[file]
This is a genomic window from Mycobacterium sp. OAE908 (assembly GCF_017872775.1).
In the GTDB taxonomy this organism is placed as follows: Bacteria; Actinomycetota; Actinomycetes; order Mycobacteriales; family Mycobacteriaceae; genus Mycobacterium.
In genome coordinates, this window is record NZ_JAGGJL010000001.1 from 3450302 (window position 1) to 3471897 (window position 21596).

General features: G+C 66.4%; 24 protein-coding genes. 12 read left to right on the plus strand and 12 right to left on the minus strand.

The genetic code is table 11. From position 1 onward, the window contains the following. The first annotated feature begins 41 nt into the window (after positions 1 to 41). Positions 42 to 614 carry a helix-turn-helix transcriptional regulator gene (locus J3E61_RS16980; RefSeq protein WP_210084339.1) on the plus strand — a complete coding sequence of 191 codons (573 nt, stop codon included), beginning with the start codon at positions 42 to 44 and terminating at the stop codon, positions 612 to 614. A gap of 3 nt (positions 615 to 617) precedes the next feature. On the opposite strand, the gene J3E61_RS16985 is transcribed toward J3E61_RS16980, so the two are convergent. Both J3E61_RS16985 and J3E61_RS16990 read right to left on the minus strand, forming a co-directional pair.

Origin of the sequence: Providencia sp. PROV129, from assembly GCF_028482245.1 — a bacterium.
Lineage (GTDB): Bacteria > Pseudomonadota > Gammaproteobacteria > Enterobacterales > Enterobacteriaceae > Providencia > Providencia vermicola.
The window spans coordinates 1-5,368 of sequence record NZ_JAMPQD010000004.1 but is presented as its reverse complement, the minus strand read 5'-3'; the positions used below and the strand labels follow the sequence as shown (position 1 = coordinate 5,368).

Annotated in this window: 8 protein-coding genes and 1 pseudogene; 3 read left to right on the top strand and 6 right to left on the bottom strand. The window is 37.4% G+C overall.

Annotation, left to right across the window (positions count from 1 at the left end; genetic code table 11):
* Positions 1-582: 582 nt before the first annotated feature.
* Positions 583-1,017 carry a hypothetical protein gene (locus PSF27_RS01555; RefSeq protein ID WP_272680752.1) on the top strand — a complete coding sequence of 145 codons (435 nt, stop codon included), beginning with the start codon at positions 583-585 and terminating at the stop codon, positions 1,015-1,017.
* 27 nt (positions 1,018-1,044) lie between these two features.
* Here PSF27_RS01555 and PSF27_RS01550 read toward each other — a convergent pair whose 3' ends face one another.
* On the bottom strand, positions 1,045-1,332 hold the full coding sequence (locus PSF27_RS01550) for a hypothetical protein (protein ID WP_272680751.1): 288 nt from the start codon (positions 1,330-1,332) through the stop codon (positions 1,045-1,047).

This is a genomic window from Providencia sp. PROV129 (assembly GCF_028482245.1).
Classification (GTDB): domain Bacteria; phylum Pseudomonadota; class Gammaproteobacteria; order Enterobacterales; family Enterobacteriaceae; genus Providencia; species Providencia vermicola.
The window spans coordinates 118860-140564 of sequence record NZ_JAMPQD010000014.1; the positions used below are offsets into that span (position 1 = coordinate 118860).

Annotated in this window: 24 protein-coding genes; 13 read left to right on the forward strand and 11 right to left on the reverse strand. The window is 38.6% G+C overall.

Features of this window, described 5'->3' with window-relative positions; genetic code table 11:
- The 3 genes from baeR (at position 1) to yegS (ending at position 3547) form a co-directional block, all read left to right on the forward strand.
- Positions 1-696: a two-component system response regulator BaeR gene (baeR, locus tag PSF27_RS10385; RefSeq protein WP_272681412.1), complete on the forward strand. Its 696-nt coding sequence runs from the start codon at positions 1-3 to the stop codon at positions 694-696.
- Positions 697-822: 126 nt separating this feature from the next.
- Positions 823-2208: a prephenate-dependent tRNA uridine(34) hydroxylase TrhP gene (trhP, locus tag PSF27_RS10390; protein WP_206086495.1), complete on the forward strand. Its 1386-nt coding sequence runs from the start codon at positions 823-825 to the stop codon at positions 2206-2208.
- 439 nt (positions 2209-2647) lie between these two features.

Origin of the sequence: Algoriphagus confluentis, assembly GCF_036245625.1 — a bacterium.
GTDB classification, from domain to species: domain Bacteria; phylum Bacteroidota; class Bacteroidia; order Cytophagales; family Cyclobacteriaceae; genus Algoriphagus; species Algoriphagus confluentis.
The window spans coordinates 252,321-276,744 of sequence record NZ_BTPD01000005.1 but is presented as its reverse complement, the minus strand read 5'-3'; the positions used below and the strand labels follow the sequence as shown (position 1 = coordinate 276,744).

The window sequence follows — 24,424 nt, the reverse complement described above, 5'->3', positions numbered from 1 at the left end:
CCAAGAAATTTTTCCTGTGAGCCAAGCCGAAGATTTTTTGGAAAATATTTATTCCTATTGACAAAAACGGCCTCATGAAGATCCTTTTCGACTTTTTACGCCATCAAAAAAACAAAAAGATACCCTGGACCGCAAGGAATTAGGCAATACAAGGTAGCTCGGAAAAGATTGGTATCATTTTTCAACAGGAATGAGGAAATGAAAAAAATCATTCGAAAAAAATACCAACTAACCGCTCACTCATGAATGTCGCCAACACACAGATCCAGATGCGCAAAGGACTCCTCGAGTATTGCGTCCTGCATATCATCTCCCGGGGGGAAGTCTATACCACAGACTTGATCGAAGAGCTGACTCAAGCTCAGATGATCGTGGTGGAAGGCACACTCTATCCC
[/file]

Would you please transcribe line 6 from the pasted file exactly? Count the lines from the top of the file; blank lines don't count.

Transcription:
Origin of the sequence: Providencia sp. PROV129, from assembly GCF_028482245.1 — a bacterium.